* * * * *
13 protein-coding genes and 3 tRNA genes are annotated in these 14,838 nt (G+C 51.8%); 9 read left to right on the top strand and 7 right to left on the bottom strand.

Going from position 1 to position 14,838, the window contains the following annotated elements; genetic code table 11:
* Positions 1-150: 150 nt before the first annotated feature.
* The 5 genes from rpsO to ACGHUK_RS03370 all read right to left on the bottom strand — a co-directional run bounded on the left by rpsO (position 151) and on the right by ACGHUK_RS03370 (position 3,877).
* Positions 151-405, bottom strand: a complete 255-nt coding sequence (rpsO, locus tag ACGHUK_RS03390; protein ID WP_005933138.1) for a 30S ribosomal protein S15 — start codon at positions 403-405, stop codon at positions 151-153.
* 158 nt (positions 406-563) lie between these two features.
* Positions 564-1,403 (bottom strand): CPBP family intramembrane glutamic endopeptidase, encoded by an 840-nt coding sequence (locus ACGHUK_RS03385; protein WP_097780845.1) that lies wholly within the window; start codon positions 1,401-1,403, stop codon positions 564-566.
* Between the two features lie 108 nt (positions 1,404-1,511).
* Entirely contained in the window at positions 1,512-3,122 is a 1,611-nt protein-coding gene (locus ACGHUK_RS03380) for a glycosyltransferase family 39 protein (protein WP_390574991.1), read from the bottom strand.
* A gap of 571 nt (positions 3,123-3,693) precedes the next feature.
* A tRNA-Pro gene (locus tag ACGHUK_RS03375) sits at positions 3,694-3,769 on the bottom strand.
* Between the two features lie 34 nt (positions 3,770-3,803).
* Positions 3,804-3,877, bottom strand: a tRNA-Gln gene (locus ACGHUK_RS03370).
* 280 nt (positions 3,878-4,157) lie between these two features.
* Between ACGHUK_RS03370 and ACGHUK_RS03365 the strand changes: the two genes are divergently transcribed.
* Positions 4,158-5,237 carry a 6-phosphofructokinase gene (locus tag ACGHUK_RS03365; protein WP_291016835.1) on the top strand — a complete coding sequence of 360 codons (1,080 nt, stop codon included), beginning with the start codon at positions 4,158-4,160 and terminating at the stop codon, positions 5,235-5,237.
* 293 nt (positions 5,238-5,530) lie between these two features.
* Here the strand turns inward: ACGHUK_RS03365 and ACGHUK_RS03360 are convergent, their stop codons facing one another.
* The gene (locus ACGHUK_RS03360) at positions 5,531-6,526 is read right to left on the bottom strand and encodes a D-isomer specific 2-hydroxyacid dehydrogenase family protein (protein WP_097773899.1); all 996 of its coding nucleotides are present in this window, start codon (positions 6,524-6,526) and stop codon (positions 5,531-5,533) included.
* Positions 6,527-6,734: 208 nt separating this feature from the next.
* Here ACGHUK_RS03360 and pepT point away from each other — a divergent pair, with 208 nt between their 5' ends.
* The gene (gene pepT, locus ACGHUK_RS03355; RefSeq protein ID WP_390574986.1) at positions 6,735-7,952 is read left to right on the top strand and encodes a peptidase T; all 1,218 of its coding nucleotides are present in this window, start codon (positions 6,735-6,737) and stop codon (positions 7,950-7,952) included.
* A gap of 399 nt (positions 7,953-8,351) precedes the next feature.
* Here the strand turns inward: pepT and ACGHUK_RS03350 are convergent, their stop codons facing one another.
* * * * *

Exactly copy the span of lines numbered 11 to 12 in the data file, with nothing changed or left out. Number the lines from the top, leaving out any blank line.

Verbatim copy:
* A tRNA-Pro gene (locus tag ACGHUK_RS03375) sits at positions 3,694-3,769 on the bottom strand.
* Between the two features lie 34 nt (positions 3,770-3,803).